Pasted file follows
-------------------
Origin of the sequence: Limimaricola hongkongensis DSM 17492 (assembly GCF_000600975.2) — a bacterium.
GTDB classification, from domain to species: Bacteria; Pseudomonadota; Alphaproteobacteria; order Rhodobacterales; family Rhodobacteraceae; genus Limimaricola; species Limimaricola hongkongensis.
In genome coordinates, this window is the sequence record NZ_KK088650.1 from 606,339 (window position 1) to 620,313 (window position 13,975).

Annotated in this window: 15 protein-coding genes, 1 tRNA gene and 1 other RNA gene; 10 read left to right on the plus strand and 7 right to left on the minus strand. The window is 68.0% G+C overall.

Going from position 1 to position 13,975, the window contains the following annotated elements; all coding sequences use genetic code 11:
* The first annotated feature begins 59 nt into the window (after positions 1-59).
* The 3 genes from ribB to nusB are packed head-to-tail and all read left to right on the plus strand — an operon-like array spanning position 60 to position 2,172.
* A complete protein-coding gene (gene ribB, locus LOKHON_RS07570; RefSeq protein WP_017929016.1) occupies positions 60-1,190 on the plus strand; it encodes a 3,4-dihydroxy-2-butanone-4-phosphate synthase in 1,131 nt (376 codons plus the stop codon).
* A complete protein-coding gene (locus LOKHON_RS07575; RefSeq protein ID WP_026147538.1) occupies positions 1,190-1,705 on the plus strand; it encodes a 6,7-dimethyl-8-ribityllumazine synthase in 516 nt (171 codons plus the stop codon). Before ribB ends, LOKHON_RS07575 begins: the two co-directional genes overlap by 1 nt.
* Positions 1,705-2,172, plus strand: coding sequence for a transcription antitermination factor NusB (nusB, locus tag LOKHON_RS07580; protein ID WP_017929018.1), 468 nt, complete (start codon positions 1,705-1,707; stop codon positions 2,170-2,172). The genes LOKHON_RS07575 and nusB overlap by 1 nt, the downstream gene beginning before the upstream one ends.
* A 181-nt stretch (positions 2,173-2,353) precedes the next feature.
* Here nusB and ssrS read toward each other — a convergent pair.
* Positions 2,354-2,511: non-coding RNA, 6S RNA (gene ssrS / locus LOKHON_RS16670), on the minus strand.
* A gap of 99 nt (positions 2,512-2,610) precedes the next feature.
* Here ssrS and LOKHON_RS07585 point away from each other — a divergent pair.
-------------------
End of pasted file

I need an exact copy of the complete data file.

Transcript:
Origin of the sequence: Limimaricola hongkongensis DSM 17492 (assembly GCF_000600975.2) — a bacterium.
GTDB classification, from domain to species: Bacteria; Pseudomonadota; Alphaproteobacteria; order Rhodobacterales; family Rhodobacteraceae; genus Limimaricola; species Limimaricola hongkongensis.
In genome coordinates, this window is the sequence record NZ_KK088650.1 from 606,339 (window position 1) to 620,313 (window position 13,975).

Annotated in this window: 15 protein-coding genes, 1 tRNA gene and 1 other RNA gene; 10 read left to right on the plus strand and 7 right to left on the minus strand. The window is 68.0% G+C overall.

Going from position 1 to position 13,975, the window contains the following annotated elements; all coding sequences use genetic code 11:
* The first annotated feature begins 59 nt into the window (after positions 1-59).
* The 3 genes from ribB to nusB are packed head-to-tail and all read left to right on the plus strand — an operon-like array spanning position 60 to position 2,172.
* A complete protein-coding gene (gene ribB, locus LOKHON_RS07570; RefSeq protein WP_017929016.1) occupies positions 60-1,190 on the plus strand; it encodes a 3,4-dihydroxy-2-butanone-4-phosphate synthase in 1,131 nt (376 codons plus the stop codon).
* A complete protein-coding gene (locus LOKHON_RS07575; RefSeq protein ID WP_026147538.1) occupies positions 1,190-1,705 on the plus strand; it encodes a 6,7-dimethyl-8-ribityllumazine synthase in 516 nt (171 codons plus the stop codon). Before ribB ends, LOKHON_RS07575 begins: the two co-directional genes overlap by 1 nt.
* Positions 1,705-2,172, plus strand: coding sequence for a transcription antitermination factor NusB (nusB, locus tag LOKHON_RS07580; protein ID WP_017929018.1), 468 nt, complete (start codon positions 1,705-1,707; stop codon positions 2,170-2,172). The genes LOKHON_RS07575 and nusB overlap by 1 nt, the downstream gene beginning before the upstream one ends.
* A 181-nt stretch (positions 2,173-2,353) precedes the next feature.
* Here nusB and ssrS read toward each other — a convergent pair.
* Positions 2,354-2,511: non-coding RNA, 6S RNA (gene ssrS / locus LOKHON_RS16670), on the minus strand.
* A gap of 99 nt (positions 2,512-2,610) precedes the next feature.
* Here ssrS and LOKHON_RS07585 point away from each other — a divergent pair.